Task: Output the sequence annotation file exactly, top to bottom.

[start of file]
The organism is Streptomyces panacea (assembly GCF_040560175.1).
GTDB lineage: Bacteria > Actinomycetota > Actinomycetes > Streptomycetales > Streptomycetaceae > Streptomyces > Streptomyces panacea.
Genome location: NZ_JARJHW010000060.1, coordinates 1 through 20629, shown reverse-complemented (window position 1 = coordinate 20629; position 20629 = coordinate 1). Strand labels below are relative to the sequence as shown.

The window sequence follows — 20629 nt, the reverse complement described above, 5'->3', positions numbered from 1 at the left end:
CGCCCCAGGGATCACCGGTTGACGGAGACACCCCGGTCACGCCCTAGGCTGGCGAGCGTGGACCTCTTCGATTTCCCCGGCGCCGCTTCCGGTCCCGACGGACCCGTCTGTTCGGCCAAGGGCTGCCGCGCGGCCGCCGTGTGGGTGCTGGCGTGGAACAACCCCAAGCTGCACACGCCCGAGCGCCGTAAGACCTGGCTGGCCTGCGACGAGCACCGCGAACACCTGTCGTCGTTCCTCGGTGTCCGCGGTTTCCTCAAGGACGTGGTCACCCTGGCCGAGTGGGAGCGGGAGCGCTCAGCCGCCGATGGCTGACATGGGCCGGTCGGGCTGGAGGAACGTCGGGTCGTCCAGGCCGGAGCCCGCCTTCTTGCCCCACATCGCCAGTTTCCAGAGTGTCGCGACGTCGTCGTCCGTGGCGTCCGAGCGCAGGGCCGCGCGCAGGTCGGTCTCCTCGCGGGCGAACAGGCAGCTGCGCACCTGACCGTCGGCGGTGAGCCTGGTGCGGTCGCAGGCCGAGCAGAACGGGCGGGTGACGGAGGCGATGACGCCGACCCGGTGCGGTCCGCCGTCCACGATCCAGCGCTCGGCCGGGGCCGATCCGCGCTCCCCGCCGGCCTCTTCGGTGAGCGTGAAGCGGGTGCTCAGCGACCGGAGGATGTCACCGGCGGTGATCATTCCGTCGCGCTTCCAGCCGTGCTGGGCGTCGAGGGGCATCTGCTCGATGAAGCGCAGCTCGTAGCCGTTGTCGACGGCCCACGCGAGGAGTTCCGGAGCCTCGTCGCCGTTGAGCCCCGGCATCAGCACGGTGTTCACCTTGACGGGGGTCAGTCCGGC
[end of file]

The organism is Streptomyces panacea (assembly GCF_040560175.1).
GTDB lineage: Bacteria > Actinomycetota > Actinomycetes > Streptomycetales > Streptomycetaceae > Streptomyces > Streptomyces panacea.
Genome location: NZ_JARJHW010000060.1, coordinates 1 through 20629, shown reverse-complemented (window position 1 = coordinate 20629; position 20629 = coordinate 1). Strand labels below are relative to the sequence as shown.

The window sequence follows — 20629 nt, the reverse complement described above, 5'->3', positions numbered from 1 at the left end:
CGCCCCAGGGATCACCGGTTGACGGAGACACCCCGGTCACGCCCTAGGCTGGCGAGCGTGGACCTCTTCGATTTCCCCGGCGCCGCTTCCGGTCCCGACGGACCCGTCTGTTCGGCCAAGGGCTGCCGCGCGGCCGCCGTGTGGGTGCTGGCGTGGAACAACCCCAAGCTGCACACGCCCGAGCGCCGTAAGACCTGGCTGGCCTGCGACGAGCACCGCGAACACCTGTCGTCGTTCCTCGGTGTCCGCGGTTTCCTCAAGGACGTGGTCACCCTGGCCGAGTGGGAGCGGGAGCGCTCAGCCGCCGATGGCTGACATGGGCCGGTCGGGCTGGAGGAACGTCGGGTCGTCCAGGCCGGAGCCCGCCTTCTTGCCCCACATCGCCAGTTTCCAGAGTGTCGCGACGTCGTCGTCCGTGGCGTCCGAGCGCAGGGCCGCGCGCAGGTCGGTCTCCTCGCGGGCGAACAGGCAGCTGCGCACCTGACCGTCGGCGGTGAGCCTGGTGCGGTCGCAGGCCGAGCAGAACGGGCGGGTGACGGAGGCGATGACGCCGACCCGGTGCGGTCCGCCGTCCACGATCCAGCGCTCGGCCGGGGCCGATCCGCGCTCCCCGCCGGCCTCTTCGGTGAGCGTGAAGCGGGTGCTCAGCGACCGGAGGATGTCACCGGCGGTGATCATTCCGTCGCGCTTCCAGCCGTGCTGGGCGTCGAGGGGCATCTGCTCGATGAAGCGCAGCTCGTAGCCGTTGTCGACGGCCCACGCGAGGAGTTCCGGAGCCTCGTCGCCGTTGAGCCCCGGCATCAGCACGGTGTTCACCTTGACGGGGGTCAGTCCGGC